HomeLatest ThreadsGreatest ThreadsForums & GroupsMy SubscriptionsMy Posts
DU Home » Latest Threads » Forums & Groups » Main » General Discussion (Forum) » Free-Range Education: Why...

Wed Feb 17, 2016, 06:15 PM

 

Free-Range Education: Why The Unschooling Movement Is Growing

A once-utopian idea – allowing kids to ‘discover’ their own education path while learning at home – goes mainstream.

By Stephanie Hanes, Correspondent FEBRUARY 14, 2016

MADISON, N.H. — On a late Monday morning in this rural New Hampshire town, Dayna and Joe Martin’s four children are all home. Devin, age 16, is hammering a piece of steel in the blacksmith forge he and his parents built out of a storage shed in the backyard. Tiffany, 14, is twirling on a hoverboard, deftly avoiding the kaleidoscope-painted cabinets in the old farmhouse’s living room. Ivy, 10, and Orion, 7, are sitting next to each other using the family’s two computers, clicking through an intense session of Minecraft.

It looks a lot like school vacation, or a weekend. But it’s not. This, for the Martin kids, is school. Or, to put it more accurately, it’s their version of “unschooling,” an educational theory that suggests children should follow their own interests, without the imposition of school or even any alternative educational curriculum, because this is the best way for them to learn and grow.

“I don’t even know what grades are,” says Orion, who has never spent a day in school, has never followed a lesson plan, and has never taken a test. (Tests, his mother says, can be degrading to children – an invasion of their freedom of thought.)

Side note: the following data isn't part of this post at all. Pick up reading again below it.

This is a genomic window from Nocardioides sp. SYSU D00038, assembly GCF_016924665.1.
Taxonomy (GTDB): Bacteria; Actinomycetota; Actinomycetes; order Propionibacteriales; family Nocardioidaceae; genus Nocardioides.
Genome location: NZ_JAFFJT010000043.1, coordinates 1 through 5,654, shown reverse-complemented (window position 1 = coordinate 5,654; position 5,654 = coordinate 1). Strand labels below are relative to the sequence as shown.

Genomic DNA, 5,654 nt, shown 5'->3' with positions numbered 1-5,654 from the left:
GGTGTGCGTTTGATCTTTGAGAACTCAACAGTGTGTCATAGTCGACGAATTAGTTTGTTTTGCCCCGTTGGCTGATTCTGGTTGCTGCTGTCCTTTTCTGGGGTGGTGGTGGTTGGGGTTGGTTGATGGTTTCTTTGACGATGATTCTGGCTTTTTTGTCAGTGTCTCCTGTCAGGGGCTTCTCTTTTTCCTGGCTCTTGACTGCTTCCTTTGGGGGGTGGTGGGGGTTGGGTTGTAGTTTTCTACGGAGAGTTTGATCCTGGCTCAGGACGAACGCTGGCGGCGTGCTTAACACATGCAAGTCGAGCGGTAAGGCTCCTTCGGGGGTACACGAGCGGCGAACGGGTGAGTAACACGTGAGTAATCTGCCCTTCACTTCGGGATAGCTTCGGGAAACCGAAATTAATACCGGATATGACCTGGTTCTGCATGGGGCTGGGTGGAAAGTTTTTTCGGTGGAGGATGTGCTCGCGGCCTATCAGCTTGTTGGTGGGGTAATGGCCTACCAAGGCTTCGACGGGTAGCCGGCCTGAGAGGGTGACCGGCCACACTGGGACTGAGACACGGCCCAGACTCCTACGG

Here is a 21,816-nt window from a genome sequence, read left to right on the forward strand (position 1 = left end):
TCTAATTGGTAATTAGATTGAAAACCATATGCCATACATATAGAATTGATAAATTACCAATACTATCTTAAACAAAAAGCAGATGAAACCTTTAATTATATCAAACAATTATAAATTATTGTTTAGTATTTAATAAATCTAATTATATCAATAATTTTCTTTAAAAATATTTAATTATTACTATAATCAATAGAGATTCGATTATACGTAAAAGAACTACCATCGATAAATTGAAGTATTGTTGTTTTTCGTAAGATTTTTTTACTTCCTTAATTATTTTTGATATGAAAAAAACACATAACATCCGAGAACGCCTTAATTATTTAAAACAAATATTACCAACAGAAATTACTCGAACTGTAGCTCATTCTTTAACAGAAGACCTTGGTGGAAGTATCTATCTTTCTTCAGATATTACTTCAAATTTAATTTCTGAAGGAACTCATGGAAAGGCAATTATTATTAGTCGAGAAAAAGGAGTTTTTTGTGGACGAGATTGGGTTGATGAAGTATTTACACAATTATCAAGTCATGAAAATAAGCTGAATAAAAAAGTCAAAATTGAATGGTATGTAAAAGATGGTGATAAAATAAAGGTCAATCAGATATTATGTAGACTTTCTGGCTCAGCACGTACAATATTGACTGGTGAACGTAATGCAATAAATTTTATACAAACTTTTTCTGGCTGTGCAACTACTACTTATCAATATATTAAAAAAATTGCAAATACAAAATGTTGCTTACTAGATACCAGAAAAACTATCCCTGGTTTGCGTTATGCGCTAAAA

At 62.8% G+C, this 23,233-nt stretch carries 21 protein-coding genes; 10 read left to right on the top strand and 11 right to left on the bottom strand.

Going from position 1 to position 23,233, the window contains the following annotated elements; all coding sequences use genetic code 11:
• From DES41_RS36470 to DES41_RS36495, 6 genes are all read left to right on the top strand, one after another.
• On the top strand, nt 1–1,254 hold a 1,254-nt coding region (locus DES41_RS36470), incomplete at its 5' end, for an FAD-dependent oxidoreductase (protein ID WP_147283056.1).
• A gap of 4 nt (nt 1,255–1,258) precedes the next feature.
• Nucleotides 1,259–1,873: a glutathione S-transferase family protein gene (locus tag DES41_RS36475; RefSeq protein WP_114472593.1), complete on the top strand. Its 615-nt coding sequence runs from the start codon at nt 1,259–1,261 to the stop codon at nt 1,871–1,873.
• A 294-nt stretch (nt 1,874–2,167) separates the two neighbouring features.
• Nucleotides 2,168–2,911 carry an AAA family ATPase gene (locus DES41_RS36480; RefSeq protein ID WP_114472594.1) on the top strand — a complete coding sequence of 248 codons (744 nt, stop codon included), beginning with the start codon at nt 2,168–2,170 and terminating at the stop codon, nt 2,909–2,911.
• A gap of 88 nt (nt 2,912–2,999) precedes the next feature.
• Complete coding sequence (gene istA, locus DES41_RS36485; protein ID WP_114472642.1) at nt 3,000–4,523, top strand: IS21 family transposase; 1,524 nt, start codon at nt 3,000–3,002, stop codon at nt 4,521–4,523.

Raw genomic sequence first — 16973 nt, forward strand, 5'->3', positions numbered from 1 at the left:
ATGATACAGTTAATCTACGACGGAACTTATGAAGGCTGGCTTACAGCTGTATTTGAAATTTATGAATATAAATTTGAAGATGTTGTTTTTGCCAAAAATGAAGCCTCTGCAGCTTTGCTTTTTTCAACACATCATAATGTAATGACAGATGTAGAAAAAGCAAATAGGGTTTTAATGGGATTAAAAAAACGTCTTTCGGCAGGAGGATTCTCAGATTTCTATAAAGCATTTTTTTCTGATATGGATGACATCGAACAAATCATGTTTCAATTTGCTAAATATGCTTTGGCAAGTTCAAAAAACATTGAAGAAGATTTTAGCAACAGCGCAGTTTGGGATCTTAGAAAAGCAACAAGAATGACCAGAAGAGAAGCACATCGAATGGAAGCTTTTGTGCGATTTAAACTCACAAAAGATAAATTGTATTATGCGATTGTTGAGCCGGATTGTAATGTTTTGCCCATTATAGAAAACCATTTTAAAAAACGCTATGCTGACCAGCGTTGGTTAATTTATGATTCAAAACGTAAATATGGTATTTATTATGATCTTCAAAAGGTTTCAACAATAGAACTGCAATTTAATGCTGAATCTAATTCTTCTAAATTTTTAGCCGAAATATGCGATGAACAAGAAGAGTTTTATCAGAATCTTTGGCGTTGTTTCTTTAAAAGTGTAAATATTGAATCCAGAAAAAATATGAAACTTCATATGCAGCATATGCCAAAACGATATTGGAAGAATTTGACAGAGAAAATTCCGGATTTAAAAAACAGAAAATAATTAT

“We live as if school doesn’t exist,” Ms. Martin explains. “People are really brainwashed into seeing things in school form, with life breaking down into subjects. This life is about freedom and not having limits. It’s about really trusting your kids. And it’s amazing what they do.”

Martin says that, left alone to follow their own interests, her children have learned everything from history and ethics to trade skills and math. But what they learn isn’t her concern, she says. She doesn’t much care if her son knows how to read by age 8. She trusts he will read when he is ready to read. Her role, she says, is not to be her children’s teacher or judge, but a facilitator and perhaps partner in helping them follow their own passions.

MORE...

http://www.csmonitor.com/USA/Education/2016/0214/Free-range-education-Why-the-unschooling-movement-is-growing?cmpid=editorpicks&google_editors_picks=true

18 replies, 1556 views

Reply to this thread

Back to top Alert abuse

Always highlight: 10 newest replies | Replies posted after I mark a forum
Replies to this discussion thread

Response to Purveyor (Original post)

Wed Feb 17, 2016, 06:18 PM

1. Cough: HIPPIES: Cough......

Actually, if you have the time and the patience, this is probably a better way for a lot of kids.

Reply to this post